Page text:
where π refers to the number pie (i.e., 3.141...), σ is used to represent the spot size, the subscripts x and f represent spatial and frequency domains along the x-axis, respectively, and the subscripts G and NG signify Gaussian and non-Gaussian, respectively. The x-axis is defined as being transverse to the direction of propagation of the beam, such that the beam quality in any direction transverse to the beam (i.e., x- axis) is essentially the same. Therefore, the subscript x is dropped from the M2 elsewhere in the specification. The beam widths, or σs , are determined based upon the standard deviation of the position where the squared deviation of each position is weighted by the intensity at that point. The beam width in the frequency domain, σt, is the beam width of the beam after being Fourier transformed. The formula usually used for calculating the angular divergence, θ, of a beam of light of wavelength, λ, is strictly only valid for a beam having a Gaussian intensity distribution. The concept of beam quality facilitates the derivation of the angular divergence for a beam with a non- Gaussian intensity distribution, according to

Θ = M πσ.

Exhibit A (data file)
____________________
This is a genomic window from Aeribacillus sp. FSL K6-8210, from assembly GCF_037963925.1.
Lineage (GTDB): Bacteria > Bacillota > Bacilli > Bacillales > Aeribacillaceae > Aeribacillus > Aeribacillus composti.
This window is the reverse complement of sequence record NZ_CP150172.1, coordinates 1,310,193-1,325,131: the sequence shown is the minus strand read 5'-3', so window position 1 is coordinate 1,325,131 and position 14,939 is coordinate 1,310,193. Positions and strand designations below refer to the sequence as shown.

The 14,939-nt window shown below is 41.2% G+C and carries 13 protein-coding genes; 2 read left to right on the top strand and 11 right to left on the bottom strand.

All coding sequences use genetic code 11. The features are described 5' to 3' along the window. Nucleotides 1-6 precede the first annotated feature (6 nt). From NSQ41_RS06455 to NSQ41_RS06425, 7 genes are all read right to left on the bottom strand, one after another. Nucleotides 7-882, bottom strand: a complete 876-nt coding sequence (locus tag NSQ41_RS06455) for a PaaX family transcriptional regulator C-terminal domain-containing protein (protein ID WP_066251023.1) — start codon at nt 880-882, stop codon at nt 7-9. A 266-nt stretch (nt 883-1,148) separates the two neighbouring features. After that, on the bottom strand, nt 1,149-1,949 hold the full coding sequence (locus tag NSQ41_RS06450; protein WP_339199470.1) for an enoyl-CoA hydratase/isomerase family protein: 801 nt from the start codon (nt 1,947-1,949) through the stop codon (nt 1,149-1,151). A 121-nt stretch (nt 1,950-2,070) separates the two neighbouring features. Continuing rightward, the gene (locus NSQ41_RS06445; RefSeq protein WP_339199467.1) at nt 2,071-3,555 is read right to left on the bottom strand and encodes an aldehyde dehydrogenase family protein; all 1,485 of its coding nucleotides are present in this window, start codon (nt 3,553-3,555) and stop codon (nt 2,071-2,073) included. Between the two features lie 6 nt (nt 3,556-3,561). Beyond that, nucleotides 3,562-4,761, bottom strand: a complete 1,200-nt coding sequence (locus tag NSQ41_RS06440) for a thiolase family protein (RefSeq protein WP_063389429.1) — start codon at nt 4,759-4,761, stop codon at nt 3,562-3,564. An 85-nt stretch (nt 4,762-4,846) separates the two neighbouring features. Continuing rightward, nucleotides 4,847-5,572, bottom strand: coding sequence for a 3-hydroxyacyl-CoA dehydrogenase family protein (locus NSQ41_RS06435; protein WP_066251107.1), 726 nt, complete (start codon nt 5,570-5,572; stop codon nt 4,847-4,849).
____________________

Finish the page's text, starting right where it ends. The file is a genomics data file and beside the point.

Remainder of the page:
For example, a TEM00 laser beam has a high beam quality with an M2 of 1, whereas by comparison, high power surgical lasers operate with M2 values greater than 100. The inventors have recognized that high power lasers typically have an M2 > 144. By definition larger number of traverse modes means that the value of M2 is larger, and, consequently, with larger values of M2, it is more difficult to focus the light into small, low numerical aperture fibers. Thus, larger values of M2 reduces the ability to project high power density light onto tissue. As a result, the vaporization efficiency of CW arc lamp pumped 532 nm lasers on prostate tissue is significantly reduced. SUMMARY According to an embodiment of the invention, soft tissue is treated with laser light from a laser that does not have a lot of modes. In particular, for example, the number of traverse standing electro-magnetic waves is kept to a minimum. The number of modes needs to be kept small enough so that the beam density is high enough to efficiently ablate the soft tissue with a low power beam. The invention may include treating soft tissue with a low Stoke shift pump radiation laser, i.e. a laser having a pump radiation source that does not produce enough heat in the lasing element to create a significant amount of thermal lensing in the lasing element, such as in a solid state laser. According to one embodiment of the invention, a method for treating BPH comprises the steps of providing a solid- state laser having a laser element positioned to receive pump radiation from an excitation source; in some cases modulating the source to cause the laser to emit pulsed laser light; and delivering the laser light to targeted tissue. Various solid-state lasers may be used for this purpose, including (without limitation) , a Q-switched arc lamp-pumped or a flashlamp-pumped laser using a frequency doubling crystal such as potassium-titanyl-phoεphate (KTP) . The pulse duration of the laser light is preferably in the approximate range of 0.1 to 500 milliseconds or preferably about 1 to 100 milliseconds .The wavelength of the laser light is preferably in the ranges of approximately: between 200 and 1000 nanometers or 300 to 700 nanometers; 480 to 550 nanometers; 500 to 550 nanometers; 1100 to 1800 nanometers; 1300 to 1400 or 1440 nanometers; or 1,320 nanometers or 1500 nanometers. Moreover, the wavelength of the laser light is preferably approximately 532 nanometers. Any of these exemplary ranges of wavelengths can be used with any embodiment of the invention. The laser light is preferably delivered to the targeted prostate tissue through an optical fiber terminating at a distal end in a side-firing probe. However the side-firing probe is not essential to practice the present invention. Optionally, the approximate repetition rates of 1 to 500 Hz, 10 to 100 HZ, or 10 to 120 Hz, for example, can be used with any embodiment of the invention. Operation of the solid-state laser in a "macropulsed" mode is more efficient in inducing rapid tissue ablation than a CW laser of the same average power. This is in part because the macropulsing is more efficient in inducing "char" formation, a mild carbonization in which the tissue typically darkens slightly but does not necessarily turn completely black. Although char formation is not essential to efficient rapid ablation it is helpful because the darkened tissue is better at absorbing light. The macropulsed laser is also more efficient and has higher beam quality, with M2 values typically less than 144, for example, than a continuous wave laser with same average output power . According to a second embodiment of the invention, a method for treating soft tissue comprises the steps of providing a solid-state laser having a laser element positioned to receive pump radiation from a pump radiation source; modulating the pump radiation source to cause the laser element to emit laser light having a pulse duration of between approximately 0.1 milliseconds and 500 milliseconds or 1.0 to 100 milliseconds and an output power exceeding 20 watts; and delivering the laser light to targeted tissue. According to a third embodiment of the invention, a method for treating BPH comprises the steps of providing a solid-state laser having a laser element positioned to receive pump radiation from a pump radiation source; Q- switching the laser to generate a quasi-continuous wave (CW) beam having an output power exceeding 60 watts; and, delivering the beam to targeted prostate tissue. According to a fourth embodiment of the invention, a method for treating BPH comprises the steps of providing a solid-state laser having a laser element positioned to receive pump radiation from a pump radiation source such as a laser diode; Q-switching the laser to generate a quasi- continuous wave (CW) beam having an output power exceeding 20 watts with an M2 less than 144; and delivering the beam to prostate tissue.